Panels in sportswear are specific sections of a piece of clothing targeting key muscle groups you’d expect to be exercise. For example, running shorts have paneling in line with your quadriceps (thighs) as they are your activated muscles during a run. These panels typically have specific fabrication and design elements geared to offer the best support.

Fabric weight (GSM)

Fabric weights depend on the season you’re designing a collection for s well as the type of activity. Sport lines designed for summer have lighter weights whilst colder seasons demand a heavier weight.

Similarly, high-level activities such as running the call for lighter fabrics. A fine balance of the GSM of your fabric also affects the wearability, so consider carefully.

By the same token, fabric weights should also consider body temperature and climate and environmental conditions. For warmer climates, consider cooling fabrics and for cooler climates, vice versa.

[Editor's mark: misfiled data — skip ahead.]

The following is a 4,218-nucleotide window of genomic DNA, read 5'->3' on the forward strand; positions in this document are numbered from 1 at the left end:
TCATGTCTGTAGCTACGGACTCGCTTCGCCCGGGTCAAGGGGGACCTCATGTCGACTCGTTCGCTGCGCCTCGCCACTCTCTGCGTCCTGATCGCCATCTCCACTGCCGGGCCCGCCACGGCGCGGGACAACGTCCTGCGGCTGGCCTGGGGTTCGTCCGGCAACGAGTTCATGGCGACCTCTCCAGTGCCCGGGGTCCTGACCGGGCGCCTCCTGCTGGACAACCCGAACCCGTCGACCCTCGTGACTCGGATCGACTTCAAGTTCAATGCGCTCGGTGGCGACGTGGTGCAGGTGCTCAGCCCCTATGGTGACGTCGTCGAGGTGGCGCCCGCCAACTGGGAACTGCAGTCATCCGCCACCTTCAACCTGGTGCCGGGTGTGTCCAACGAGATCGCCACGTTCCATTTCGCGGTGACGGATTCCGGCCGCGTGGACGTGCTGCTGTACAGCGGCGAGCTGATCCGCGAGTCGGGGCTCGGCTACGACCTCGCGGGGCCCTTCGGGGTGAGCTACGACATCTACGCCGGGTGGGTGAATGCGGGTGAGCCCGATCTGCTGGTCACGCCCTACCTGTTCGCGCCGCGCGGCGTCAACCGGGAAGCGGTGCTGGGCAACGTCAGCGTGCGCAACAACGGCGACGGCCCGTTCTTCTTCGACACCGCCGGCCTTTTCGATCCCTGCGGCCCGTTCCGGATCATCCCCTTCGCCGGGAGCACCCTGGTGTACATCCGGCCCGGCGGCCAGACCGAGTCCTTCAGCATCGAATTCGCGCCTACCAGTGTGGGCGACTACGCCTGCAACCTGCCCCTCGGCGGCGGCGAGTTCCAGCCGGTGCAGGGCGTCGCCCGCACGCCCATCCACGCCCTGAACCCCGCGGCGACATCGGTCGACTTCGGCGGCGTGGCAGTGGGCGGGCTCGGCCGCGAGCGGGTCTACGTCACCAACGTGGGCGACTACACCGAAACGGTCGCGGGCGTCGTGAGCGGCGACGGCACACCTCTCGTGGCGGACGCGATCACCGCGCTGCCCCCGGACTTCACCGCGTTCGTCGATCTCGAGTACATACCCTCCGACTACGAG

Reflective details

Reflexive details aren’t a second thought. As with most of our advice, consider the activity and whether your clothing would benefit from light-reflective stitching and prints.

A night-time cyclist or runner would benefit from bonded stitching. For tops, these reflective details are often found along the arms and the back whilst for shorts and leggings, they’re added to the sides of the shins.


Ventilation plays a big role in blood circulation. Design elements such as cut-outs, mesh paneling, and laser-cut details are found strategically placed by high sweat areas.


The type of stitching on the garment matters and it does not only hold the garment together but also offers the most comfort and avoids irritation to the wearer.

Flatlock stitches are typically reserved for compression attire to avoid irritation and discomfort whilst overlock stitching is found on base-layers, tees in knit fabrics to help with stretch and recovery.

Stitching techniques such as the bag out style create stitching that is invisible from both the inside and outside. These types of stitching techniques leave a clean finish. Bonding is another technique used to achieve this.

No matter what type of activewear you design, make sure that the seams can withhold being stretched. Nothing is worse than seeing your activewear double in size (with no come back) after an hour-long workout.